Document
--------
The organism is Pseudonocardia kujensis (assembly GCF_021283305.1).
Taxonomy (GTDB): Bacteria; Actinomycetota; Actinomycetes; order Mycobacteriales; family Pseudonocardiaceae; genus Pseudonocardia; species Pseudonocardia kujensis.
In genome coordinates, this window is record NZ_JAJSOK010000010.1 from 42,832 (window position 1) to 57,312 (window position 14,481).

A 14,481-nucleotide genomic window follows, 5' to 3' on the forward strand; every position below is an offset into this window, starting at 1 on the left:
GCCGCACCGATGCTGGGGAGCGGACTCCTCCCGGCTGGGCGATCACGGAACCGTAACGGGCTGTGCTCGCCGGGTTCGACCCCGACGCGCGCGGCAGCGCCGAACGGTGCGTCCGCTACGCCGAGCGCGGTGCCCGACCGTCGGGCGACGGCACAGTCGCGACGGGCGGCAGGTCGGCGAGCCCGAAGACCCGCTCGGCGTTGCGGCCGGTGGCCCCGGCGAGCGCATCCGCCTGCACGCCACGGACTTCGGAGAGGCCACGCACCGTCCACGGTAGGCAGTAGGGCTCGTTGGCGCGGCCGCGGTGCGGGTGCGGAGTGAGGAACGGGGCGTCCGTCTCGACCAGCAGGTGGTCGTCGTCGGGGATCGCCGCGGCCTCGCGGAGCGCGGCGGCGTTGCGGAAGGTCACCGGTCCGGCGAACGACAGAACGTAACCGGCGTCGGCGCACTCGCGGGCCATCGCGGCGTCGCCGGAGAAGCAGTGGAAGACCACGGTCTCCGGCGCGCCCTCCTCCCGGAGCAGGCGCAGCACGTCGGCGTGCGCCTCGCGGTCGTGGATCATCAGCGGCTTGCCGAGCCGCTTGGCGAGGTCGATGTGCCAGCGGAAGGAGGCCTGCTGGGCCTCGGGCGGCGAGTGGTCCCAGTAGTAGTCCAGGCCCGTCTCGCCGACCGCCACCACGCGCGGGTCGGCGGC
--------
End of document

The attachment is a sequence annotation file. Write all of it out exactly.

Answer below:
The organism is Pseudonocardia kujensis (assembly GCF_021283305.1).
Taxonomy (GTDB): Bacteria; Actinomycetota; Actinomycetes; order Mycobacteriales; family Pseudonocardiaceae; genus Pseudonocardia; species Pseudonocardia kujensis.
In genome coordinates, this window is record NZ_JAJSOK010000010.1 from 42,832 (window position 1) to 57,312 (window position 14,481).

A 14,481-nucleotide genomic window follows, 5' to 3' on the forward strand; every position below is an offset into this window, starting at 1 on the left:
GCCGCACCGATGCTGGGGAGCGGACTCCTCCCGGCTGGGCGATCACGGAACCGTAACGGGCTGTGCTCGCCGGGTTCGACCCCGACGCGCGCGGCAGCGCCGAACGGTGCGTCCGCTACGCCGAGCGCGGTGCCCGACCGTCGGGCGACGGCACAGTCGCGACGGGCGGCAGGTCGGCGAGCCCGAAGACCCGCTCGGCGTTGCGGCCGGTGGCCCCGGCGAGCGCATCCGCCTGCACGCCACGGACTTCGGAGAGGCCACGCACCGTCCACGGTAGGCAGTAGGGCTCGTTGGCGCGGCCGCGGTGCGGGTGCGGAGTGAGGAACGGGGCGTCCGTCTCGACCAGCAGGTGGTCGTCGTCGGGGATCGCCGCGGCCTCGCGGAGCGCGGCGGCGTTGCGGAAGGTCACCGGTCCGGCGAACGACAGAACGTAACCGGCGTCGGCGCACTCGCGGGCCATCGCGGCGTCGCCGGAGAAGCAGTGGAAGACCACGGTCTCCGGCGCGCCCTCCTCCCGGAGCAGGCGCAGCACGTCGGCGTGCGCCTCGCGGTCGTGGATCATCAGCGGCTTGCCGAGCCGCTTGGCGAGGTCGATGTGCCAGCGGAAGGAGGCCTGCTGGGCCTCGGGCGGCGAGTGGTCCCAGTAGTAGTCCAGGCCCGTCTCGCCGACCGCCACCACGCGCGGGTCGGCGGC